Monday, October 31, 2011


I intend to use this blog to get my thoughts out in a way that helps me solidify my own understanding of the principles of cognitive engineering and gives others a starting place to learn what I've learned so far. I plan on covering topics like the theory of how it works, what looks possible, and what good general strategies can be used to achieve these things.

I intend to cover a lot of concepts quickly in a very information dense way with a lot of links for further explanation. Depending on your background, I can't promise that this blog will be easy to follow, though I will do my best to be clear. You'll probably have to follow the links, put some real thought into it, and generally "do your homework" to get the most out of what I have to say.  I'd appreciate questions and feedback, since it's not at all easy to know if I'm doing a good job bridging the inferential distance.

I'm going to try to build from the basics to explain hypnosis as something that naturally falls out from other things we know about the brain, not as some mystical state where weird things happen. We will be asking "how far can we take this?" instead of "what is this 'hypnosis' thing?".

I'm going to be linking to LessWrong a lot, not because reading the posts there always gives "Aha! I didn't know that!" feelings (sometimes it will) but because it just makes sense at every step and then you find yourself not making mistakes that you didn't realize you were making, and seeing things in different ways.

While there are obviously many applications for learning how to use your own brain and powerfully influence others, I'm just going to mention a few goals I'd like to work towards that I have not seen done by anyone else yet.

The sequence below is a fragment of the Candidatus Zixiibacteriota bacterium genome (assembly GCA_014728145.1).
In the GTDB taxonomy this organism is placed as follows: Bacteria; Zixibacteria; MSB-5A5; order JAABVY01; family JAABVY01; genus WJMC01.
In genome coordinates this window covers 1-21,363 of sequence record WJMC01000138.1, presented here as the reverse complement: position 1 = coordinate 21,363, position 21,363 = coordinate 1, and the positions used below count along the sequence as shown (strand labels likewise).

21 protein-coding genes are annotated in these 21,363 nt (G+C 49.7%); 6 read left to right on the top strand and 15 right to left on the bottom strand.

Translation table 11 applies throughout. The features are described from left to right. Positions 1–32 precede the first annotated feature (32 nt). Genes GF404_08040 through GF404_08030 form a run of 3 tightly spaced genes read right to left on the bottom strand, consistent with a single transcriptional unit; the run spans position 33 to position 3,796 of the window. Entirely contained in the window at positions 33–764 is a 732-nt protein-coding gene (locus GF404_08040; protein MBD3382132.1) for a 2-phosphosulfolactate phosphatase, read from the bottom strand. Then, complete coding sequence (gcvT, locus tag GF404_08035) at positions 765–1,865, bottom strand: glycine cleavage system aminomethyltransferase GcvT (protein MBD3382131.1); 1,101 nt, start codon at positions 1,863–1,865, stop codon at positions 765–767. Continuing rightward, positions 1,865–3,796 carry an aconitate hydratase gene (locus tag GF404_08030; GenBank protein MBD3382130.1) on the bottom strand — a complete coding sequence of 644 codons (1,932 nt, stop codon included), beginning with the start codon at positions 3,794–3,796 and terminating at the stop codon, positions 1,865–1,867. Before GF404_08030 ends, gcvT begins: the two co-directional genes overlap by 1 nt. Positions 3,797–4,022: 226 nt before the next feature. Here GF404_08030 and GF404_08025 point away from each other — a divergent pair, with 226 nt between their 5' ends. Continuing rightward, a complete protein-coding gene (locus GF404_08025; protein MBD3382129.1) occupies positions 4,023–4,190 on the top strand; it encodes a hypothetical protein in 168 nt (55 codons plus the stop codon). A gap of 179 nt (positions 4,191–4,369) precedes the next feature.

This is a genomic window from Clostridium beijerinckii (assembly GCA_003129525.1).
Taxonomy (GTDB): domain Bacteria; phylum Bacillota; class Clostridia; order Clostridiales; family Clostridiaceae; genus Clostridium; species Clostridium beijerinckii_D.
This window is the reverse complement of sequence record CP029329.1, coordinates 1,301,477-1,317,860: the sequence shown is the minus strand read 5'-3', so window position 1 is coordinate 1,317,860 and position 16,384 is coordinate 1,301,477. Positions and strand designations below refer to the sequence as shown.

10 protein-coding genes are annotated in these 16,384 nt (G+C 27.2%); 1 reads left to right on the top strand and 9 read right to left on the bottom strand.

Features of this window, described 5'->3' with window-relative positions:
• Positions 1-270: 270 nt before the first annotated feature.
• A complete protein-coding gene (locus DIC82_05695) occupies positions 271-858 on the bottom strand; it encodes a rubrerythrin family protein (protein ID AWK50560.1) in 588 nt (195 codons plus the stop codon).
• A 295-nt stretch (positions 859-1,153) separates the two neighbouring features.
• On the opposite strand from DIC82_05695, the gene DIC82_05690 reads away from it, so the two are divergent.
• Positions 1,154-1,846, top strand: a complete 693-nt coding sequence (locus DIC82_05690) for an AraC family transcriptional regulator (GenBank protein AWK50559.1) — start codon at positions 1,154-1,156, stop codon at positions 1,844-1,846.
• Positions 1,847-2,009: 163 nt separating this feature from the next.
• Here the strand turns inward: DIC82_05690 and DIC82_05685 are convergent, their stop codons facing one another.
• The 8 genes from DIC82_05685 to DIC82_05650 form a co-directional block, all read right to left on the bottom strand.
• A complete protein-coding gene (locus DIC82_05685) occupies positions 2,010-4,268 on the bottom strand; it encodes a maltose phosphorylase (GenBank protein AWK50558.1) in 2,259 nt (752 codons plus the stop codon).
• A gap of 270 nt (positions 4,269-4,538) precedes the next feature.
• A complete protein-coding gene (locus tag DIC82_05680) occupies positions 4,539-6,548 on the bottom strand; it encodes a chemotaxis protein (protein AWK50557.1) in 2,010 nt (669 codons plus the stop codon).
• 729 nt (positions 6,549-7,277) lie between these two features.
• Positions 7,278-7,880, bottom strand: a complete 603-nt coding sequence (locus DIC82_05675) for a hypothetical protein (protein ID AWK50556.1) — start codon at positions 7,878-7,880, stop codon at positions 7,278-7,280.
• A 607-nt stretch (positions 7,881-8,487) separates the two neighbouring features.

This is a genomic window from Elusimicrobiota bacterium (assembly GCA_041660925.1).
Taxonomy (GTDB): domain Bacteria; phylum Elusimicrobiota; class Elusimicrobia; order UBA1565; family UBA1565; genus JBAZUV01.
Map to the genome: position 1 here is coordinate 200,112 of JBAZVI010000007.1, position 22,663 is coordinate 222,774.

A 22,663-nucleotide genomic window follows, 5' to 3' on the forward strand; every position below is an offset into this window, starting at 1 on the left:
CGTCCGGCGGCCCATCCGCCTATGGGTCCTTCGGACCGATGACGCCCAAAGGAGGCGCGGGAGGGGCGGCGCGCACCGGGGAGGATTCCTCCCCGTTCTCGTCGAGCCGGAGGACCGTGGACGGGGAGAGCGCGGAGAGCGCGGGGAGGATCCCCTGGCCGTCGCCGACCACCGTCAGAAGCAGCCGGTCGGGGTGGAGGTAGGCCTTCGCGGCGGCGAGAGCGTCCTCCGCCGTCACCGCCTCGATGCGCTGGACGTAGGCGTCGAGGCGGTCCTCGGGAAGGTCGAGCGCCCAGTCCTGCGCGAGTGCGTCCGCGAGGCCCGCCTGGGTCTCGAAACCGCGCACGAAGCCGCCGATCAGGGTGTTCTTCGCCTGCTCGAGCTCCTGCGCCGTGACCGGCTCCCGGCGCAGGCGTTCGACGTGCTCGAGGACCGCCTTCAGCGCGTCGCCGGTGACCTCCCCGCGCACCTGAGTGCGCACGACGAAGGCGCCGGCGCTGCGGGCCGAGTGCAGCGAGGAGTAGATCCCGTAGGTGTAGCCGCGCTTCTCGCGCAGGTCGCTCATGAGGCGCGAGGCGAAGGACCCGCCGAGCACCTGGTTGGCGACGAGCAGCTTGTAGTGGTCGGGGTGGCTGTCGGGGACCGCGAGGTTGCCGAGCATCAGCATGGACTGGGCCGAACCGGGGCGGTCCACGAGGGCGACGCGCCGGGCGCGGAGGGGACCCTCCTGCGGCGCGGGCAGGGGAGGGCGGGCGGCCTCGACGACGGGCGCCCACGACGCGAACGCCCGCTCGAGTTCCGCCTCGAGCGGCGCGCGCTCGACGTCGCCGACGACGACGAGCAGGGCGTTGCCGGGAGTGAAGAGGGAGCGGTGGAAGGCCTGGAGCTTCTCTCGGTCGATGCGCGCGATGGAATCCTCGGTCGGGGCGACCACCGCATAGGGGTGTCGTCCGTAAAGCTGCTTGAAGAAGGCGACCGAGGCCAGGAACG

• LessWrong has done a great job explaining the ways we should think and the common failure modes, but actually implementing these changes has largely been left as an exercise for the reader. I'd like to attack that part of the problem here so we can effectively reach more people. Effectively teaching rationality (and teaching people how to teach themselves rationality) requires knowing how to actually implement new thinking patterns at the 'automatic' level. Hopefully, this can be done effectively enough that you can have a conversation-length interaction with someone and install the minimal amount of necessary cognitive habits for them to stay stably on the path of learning the rest (aka "rationality seed").
  • Another intriguing use is in testing rationality. One could give PHS for disgust, followed by amnesia for that PHS, and then test for undistorted morality. Or perhaps induce anosognosia and see how aspiring rationalists respond.
  • We could also play games like actually doing the sleeping beauty thought experiment for fun/intuition pump. And maybe some of those other whacky decision theory thought experiments too.
  • Conscious locus of control appears to be almost completely unrelated to brain architecture, and instead just relies on how well you know how to use your own brain. Increasing this locus of control is valuable and doable.
  • With increased locus of control, self modification becomes easier and more improvement is possible. Of course, this comes with increased risk of the the valley of bad rationality!